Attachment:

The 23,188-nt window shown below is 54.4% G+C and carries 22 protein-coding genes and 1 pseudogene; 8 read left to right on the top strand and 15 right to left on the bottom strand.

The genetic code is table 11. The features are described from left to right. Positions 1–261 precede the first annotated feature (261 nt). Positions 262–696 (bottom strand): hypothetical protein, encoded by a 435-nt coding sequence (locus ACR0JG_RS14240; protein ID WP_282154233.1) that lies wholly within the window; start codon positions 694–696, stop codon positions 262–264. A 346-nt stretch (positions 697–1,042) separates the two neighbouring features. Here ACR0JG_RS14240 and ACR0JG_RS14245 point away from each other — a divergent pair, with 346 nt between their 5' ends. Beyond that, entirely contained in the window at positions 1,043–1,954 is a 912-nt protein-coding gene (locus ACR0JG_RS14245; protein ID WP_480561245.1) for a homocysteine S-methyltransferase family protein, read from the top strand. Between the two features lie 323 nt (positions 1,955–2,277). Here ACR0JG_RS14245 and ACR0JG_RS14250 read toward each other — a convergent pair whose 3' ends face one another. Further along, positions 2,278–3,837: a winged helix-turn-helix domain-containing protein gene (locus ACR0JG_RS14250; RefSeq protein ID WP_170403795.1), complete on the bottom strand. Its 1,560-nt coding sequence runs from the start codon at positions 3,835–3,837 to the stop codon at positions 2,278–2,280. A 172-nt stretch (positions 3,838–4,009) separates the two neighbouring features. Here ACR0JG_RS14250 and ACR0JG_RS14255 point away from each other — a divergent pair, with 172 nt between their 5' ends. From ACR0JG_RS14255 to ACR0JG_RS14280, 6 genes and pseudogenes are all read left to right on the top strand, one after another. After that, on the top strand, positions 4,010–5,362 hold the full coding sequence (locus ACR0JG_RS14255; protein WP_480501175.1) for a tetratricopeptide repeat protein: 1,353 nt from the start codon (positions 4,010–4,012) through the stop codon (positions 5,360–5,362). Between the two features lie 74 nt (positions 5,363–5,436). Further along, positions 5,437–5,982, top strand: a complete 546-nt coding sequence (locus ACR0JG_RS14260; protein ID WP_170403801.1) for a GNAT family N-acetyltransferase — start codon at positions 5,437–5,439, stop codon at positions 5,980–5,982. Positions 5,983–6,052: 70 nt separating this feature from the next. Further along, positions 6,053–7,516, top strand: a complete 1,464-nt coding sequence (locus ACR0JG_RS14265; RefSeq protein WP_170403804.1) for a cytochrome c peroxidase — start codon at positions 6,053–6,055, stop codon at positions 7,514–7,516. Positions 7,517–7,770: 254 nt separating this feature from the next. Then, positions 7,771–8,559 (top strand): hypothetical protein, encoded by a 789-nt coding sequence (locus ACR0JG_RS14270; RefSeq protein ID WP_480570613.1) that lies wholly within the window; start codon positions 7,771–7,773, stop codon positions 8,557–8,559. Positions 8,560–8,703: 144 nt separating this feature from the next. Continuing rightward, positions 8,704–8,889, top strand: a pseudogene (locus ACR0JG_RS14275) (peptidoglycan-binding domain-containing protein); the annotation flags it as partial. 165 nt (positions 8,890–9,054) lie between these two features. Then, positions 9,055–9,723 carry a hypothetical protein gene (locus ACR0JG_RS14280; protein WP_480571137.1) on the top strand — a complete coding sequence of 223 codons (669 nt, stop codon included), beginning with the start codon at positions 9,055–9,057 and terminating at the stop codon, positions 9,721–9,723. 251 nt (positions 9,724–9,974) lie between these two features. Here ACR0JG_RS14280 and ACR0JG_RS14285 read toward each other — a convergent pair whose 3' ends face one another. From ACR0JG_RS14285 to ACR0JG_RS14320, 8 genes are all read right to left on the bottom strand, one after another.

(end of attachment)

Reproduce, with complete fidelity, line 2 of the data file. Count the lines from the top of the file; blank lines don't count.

The genetic code is table 11. The features are described from left to right. Positions 1–261 precede the first annotated feature (261 nt). Positions 262–696 (bottom strand): hypothetical protein, encoded by a 435-nt coding sequence (locus ACR0JG_RS14240; protein ID WP_282154233.1) that lies wholly within the window; start codon positions 694–696, stop codon positions 262–264. A 346-nt stretch (positions 697–1,042) separates the two neighbouring features. Here ACR0JG_RS14240 and ACR0JG_RS14245 point away from each other — a divergent pair, with 346 nt between their 5' ends. Beyond that, entirely contained in the window at positions 1,043–1,954 is a 912-nt protein-coding gene (locus ACR0JG_RS14245; protein ID WP_480561245.1) for a homocysteine S-methyltransferase family protein, read from the top strand. Between the two features lie 323 nt (positions 1,955–2,277). Here ACR0JG_RS14245 and ACR0JG_RS14250 read toward each other — a convergent pair whose 3' ends face one another. Further along, positions 2,278–3,837: a winged helix-turn-helix domain-containing protein gene (locus ACR0JG_RS14250; RefSeq protein ID WP_170403795.1), complete on the bottom strand. Its 1,560-nt coding sequence runs from the start codon at positions 3,835–3,837 to the stop codon at positions 2,278–2,280. A 172-nt stretch (positions 3,838–4,009) separates the two neighbouring features. Here ACR0JG_RS14250 and ACR0JG_RS14255 point away from each other — a divergent pair, with 172 nt between their 5' ends. From ACR0JG_RS14255 to ACR0JG_RS14280, 6 genes and pseudogenes are all read left to right on the top strand, one after another. After that, on the top strand, positions 4,010–5,362 hold the full coding sequence (locus ACR0JG_RS14255; protein WP_480501175.1) for a tetratricopeptide repeat protein: 1,353 nt from the start codon (positions 4,010–4,012) through the stop codon (positions 5,360–5,362). Between the two features lie 74 nt (positions 5,363–5,436). Further along, positions 5,437–5,982, top strand: a complete 546-nt coding sequence (locus ACR0JG_RS14260; protein ID WP_170403801.1) for a GNAT family N-acetyltransferase — start codon at positions 5,437–5,439, stop codon at positions 5,980–5,982. Positions 5,983–6,052: 70 nt separating this feature from the next. Further along, positions 6,053–7,516, top strand: a complete 1,464-nt coding sequence (locus ACR0JG_RS14265; RefSeq protein WP_170403804.1) for a cytochrome c peroxidase — start codon at positions 6,053–6,055, stop codon at positions 7,514–7,516. Positions 7,517–7,770: 254 nt separating this feature from the next. Then, positions 7,771–8,559 (top strand): hypothetical protein, encoded by a 789-nt coding sequence (locus ACR0JG_RS14270; RefSeq protein ID WP_480570613.1) that lies wholly within the window; start codon positions 7,771–7,773, stop codon positions 8,557–8,559. Positions 8,560–8,703: 144 nt separating this feature from the next. Continuing rightward, positions 8,704–8,889, top strand: a pseudogene (locus ACR0JG_RS14275) (peptidoglycan-binding domain-containing protein); the annotation flags it as partial. 165 nt (positions 8,890–9,054) lie between these two features. Then, positions 9,055–9,723 carry a hypothetical protein gene (locus ACR0JG_RS14280; protein WP_480571137.1) on the top strand — a complete coding sequence of 223 codons (669 nt, stop codon included), beginning with the start codon at positions 9,055–9,057 and terminating at the stop codon, positions 9,721–9,723. 251 nt (positions 9,724–9,974) lie between these two features. Here ACR0JG_RS14280 and ACR0JG_RS14285 read toward each other — a convergent pair whose 3' ends face one another. From ACR0JG_RS14285 to ACR0JG_RS14320, 8 genes are all read right to left on the bottom strand, one after another.